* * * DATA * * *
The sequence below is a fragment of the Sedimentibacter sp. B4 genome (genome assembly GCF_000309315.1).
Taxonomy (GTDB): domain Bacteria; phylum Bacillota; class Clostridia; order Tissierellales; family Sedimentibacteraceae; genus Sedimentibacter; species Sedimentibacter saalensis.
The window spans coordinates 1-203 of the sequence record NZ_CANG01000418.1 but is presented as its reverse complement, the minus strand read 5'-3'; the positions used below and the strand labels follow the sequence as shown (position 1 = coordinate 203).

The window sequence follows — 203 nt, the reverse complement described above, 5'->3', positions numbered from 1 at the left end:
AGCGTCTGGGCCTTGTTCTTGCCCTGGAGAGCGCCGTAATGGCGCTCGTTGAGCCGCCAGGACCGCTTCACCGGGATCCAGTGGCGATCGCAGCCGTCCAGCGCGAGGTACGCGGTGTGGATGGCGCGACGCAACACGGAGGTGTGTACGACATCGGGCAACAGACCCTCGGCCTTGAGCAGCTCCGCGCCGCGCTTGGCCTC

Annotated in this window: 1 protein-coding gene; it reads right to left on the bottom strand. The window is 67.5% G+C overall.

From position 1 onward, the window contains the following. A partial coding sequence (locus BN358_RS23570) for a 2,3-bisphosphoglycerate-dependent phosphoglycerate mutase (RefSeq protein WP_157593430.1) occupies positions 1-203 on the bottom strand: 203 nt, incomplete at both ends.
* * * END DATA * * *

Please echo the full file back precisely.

The sequence below is a fragment of the Sedimentibacter sp. B4 genome (genome assembly GCF_000309315.1).
Taxonomy (GTDB): domain Bacteria; phylum Bacillota; class Clostridia; order Tissierellales; family Sedimentibacteraceae; genus Sedimentibacter; species Sedimentibacter saalensis.
The window spans coordinates 1-203 of the sequence record NZ_CANG01000418.1 but is presented as its reverse complement, the minus strand read 5'-3'; the positions used below and the strand labels follow the sequence as shown (position 1 = coordinate 203).

The window sequence follows — 203 nt, the reverse complement described above, 5'->3', positions numbered from 1 at the left end:
AGCGTCTGGGCCTTGTTCTTGCCCTGGAGAGCGCCGTAATGGCGCTCGTTGAGCCGCCAGGACCGCTTCACCGGGATCCAGTGGCGATCGCAGCCGTCCAGCGCGAGGTACGCGGTGTGGATGGCGCGACGCAACACGGAGGTGTGTACGACATCGGGCAACAGACCCTCGGCCTTGAGCAGCTCCGCGCCGCGCTTGGCCTC

Annotated in this window: 1 protein-coding gene; it reads right to left on the bottom strand. The window is 67.5% G+C overall.

From position 1 onward, the window contains the following. A partial coding sequence (locus BN358_RS23570) for a 2,3-bisphosphoglycerate-dependent phosphoglycerate mutase (RefSeq protein WP_157593430.1) occupies positions 1-203 on the bottom strand: 203 nt, incomplete at both ends.